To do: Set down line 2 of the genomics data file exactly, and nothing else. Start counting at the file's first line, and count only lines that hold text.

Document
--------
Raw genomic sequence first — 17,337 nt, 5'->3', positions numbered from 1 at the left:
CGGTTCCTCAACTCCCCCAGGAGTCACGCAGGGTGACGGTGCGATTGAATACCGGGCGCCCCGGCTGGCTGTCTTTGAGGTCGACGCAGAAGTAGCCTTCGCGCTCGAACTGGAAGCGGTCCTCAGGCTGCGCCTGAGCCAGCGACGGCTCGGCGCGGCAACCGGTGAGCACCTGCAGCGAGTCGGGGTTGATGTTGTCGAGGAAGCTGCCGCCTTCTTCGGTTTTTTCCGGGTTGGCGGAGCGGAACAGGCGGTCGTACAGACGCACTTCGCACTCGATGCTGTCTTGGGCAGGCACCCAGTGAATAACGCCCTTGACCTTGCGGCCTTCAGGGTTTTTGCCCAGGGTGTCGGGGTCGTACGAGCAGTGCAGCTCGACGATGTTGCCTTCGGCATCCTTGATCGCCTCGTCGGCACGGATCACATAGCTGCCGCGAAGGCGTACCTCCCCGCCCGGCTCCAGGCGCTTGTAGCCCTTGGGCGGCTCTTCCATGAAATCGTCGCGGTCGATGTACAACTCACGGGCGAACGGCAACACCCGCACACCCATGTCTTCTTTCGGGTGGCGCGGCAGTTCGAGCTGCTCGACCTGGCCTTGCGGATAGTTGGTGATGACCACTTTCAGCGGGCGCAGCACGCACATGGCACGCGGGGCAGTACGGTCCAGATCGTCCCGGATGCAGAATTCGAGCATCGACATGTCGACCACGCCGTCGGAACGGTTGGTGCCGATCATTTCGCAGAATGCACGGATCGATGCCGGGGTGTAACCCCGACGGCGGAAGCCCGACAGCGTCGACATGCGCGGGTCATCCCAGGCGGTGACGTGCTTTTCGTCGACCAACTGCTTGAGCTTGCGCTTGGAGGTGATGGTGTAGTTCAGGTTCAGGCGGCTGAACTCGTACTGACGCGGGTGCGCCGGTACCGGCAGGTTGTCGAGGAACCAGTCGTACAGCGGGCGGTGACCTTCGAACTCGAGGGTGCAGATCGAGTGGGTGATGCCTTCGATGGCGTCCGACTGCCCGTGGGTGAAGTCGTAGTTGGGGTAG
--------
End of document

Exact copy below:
CGGTTCCTCAACTCCCCCAGGAGTCACGCAGGGTGACGGTGCGATTGAATACCGGGCGCCCCGGCTGGCTGTCTTTGAGGTCGACGCAGAAGTAGCCTTCGCGCTCGAACTGGAAGCGGTCCTCAGGCTGCGCCTGAGCCAGCGACGGCTCGGCGCGGCAACCGGTGAGCACCTGCAGCGAGTCGGGGTTGATGTTGTCGAGGAAGCTGCCGCCTTCTTCGGTTTTTTCCGGGTTGGCGGAGCGGAACAGGCGGTCGTACAGACGCACTTCGCACTCGATGCTGTCTTGGGCAGGCACCCAGTGAATAACGCCCTTGACCTTGCGGCCTTCAGGGTTTTTGCCCAGGGTGTCGGGGTCGTACGAGCAGTGCAGCTCGACGATGTTGCCTTCGGCATCCTTGATCGCCTCGTCGGCACGGATCACATAGCTGCCGCGAAGGCGTACCTCCCCGCCCGGCTCCAGGCGCTTGTAGCCCTTGGGCGGCTCTTCCATGAAATCGTCGCGGTCGATGTACAACTCACGGGCGAACGGCAACACCCGCACACCCATGTCTTCTTTCGGGTGGCGCGGCAGTTCGAGCTGCTCGACCTGGCCTTGCGGATAGTTGGTGATGACCACTTTCAGCGGGCGCAGCACGCACATGGCACGCGGGGCAGTACGGTCCAGATCGTCCCGGATGCAGAATTCGAGCATCGACATGTCGACCACGCCGTCGGAACGGTTGGTGCCGATCATTTCGCAGAATGCACGGATCGATGCCGGGGTGTAACCCCGACGGCGGAAGCCCGACAGCGTCGACATGCGCGGGTCATCCCAGGCGGTGACGTGCTTTTCGTCGACCAACTGCTTGAGCTTGCGCTTGGAGGTGATGGTGTAGTTCAGGTTCAGGCGGCTGAACTCGTACTGACGCGGGTGCGCCGGTACCGGCAGGTTGTCGAGGAACCAGTCGTACAGCGGGCGGTGACCTTCGAACTCGAGGGTGCAGATCGAGTGGGTGATGCCTTCGATGGCGTCCGACTGCCCGTGGGTGAAGTCGTAGTTGGGGTAG